What are my special features?

Traditional Caerphilly is a hard white cheese with a slightly crumbly texture and a fat content of around 48%. It is made with unpasteurised milk. Similar to Wensleydale and Lancashire, it is usually produced in wheel shaped truckles weighing around five to ten pounds.

What is my history?

Often known as “The Crumblies” due to its texture, Caerphilly cheese was mainly produced on small family farms in the Caerphilly area in Wales as a way of using up surplus milk, due to its short maturation period. It is not known whether the cheese was originally produced in the town of Caerphilly itself, or if it acquired the name because of its popularity within the mining community of the town where it was sold at the market.

There are two traditions of Caerphilly. The first stems from small Welsh farm production which dates back from the early 1830’s. The cheese was made by hand and was a simple cheese for the farmers. It was the obvious use for surplus milk, vital before the invention of refrigeration and for people with little money to spare. Most of the cheese was consumed at home and any surplus was sold locally. It is rumoured that the cheese was developed to provide a quick way to replenish salt lost by Welsh miners after long underground shifts, as well as being popular for its ability to absorb toxic fumes.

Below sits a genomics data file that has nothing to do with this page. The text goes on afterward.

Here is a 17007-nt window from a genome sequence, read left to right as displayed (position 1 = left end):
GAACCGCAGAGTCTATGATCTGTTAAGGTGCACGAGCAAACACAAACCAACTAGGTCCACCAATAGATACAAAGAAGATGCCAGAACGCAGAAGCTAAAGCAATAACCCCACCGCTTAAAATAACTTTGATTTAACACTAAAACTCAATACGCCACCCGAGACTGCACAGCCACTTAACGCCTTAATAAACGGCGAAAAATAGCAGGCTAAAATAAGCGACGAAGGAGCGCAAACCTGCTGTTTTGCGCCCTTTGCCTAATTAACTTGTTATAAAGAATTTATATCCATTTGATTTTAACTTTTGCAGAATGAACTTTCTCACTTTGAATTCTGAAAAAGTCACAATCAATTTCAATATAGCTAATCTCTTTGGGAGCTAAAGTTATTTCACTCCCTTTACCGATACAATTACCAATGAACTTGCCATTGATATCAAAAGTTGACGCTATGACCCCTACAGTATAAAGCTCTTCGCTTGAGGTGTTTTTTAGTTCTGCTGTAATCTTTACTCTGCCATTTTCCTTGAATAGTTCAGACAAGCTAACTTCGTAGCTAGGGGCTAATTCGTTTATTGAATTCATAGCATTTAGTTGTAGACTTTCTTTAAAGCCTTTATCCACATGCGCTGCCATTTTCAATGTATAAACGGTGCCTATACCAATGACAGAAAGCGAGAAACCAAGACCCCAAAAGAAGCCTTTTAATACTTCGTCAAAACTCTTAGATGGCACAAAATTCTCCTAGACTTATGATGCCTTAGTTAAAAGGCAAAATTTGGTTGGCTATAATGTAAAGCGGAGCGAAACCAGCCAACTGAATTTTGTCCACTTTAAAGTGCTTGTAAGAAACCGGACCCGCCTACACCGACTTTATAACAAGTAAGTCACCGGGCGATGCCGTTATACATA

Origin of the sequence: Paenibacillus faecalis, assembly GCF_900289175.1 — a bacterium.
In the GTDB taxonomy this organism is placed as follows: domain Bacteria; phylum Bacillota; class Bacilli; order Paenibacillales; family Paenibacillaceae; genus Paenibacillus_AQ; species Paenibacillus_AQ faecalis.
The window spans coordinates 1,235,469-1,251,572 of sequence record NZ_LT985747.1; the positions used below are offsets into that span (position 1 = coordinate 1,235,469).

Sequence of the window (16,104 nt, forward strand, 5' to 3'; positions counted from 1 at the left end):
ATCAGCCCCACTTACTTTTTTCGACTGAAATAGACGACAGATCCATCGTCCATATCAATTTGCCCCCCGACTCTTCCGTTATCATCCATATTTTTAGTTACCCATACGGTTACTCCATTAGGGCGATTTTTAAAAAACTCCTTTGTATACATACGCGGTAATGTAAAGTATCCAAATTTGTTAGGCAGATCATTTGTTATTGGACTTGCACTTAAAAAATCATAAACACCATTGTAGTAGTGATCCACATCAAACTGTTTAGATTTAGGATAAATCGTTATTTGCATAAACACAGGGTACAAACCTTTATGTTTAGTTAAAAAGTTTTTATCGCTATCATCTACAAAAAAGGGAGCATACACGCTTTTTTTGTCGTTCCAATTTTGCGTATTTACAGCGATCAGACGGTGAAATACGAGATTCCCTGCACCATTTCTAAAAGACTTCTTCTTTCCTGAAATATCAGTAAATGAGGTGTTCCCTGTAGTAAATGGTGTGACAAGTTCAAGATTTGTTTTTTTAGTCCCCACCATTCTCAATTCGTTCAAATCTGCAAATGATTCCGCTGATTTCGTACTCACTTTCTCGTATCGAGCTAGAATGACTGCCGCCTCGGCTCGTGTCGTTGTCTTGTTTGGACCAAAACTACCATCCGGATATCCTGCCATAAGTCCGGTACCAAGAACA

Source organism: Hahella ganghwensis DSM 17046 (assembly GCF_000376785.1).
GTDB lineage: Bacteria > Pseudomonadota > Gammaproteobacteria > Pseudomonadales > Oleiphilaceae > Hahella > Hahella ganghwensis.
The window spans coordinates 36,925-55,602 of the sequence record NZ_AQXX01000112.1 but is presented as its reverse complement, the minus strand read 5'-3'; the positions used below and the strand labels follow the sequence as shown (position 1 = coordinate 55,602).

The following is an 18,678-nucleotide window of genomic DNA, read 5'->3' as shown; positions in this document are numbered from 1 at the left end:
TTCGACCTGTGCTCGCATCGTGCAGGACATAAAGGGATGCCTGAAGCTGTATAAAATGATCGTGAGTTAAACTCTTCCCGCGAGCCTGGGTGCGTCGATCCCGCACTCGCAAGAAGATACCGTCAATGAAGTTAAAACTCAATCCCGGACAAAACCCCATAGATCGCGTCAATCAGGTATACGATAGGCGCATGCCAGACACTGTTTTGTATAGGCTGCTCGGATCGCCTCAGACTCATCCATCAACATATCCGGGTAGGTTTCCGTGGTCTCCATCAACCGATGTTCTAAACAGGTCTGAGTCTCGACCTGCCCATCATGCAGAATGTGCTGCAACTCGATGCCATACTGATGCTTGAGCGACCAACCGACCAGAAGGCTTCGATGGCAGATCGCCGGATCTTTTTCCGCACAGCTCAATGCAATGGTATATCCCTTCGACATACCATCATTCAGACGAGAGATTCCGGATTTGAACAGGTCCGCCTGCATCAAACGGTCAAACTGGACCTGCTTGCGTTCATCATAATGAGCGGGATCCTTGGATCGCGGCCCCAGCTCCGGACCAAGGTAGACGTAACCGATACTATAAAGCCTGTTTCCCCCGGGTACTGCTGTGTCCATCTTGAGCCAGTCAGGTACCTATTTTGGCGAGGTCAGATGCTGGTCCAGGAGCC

The second tradition of Caerphilly involves Cheddar producers in Somerset, which started in the late 19th century, partly as a result of increased demand from the South. Consumers also wanted a quick maturing cheese to sell young and help their cash flow while the Cheddars were maturing. Caerphilly cheese was often made using Cheddar equipment and the associated larger-scale production methods resulted in a drier cheese. This drier, crumbly, young cheese favoured in later years by large-scale factory production is what is now available in most supermarkets.

Why am I forgotten?

During War rationing, Caerphilly production halted as the cheese was not able to keep well, and when production resumed it only took place in a few Welsh creameries. Although Caerphilly production has increased in South Wales, aged Caerphilly is a rare find.

Don’t lose me…cook me!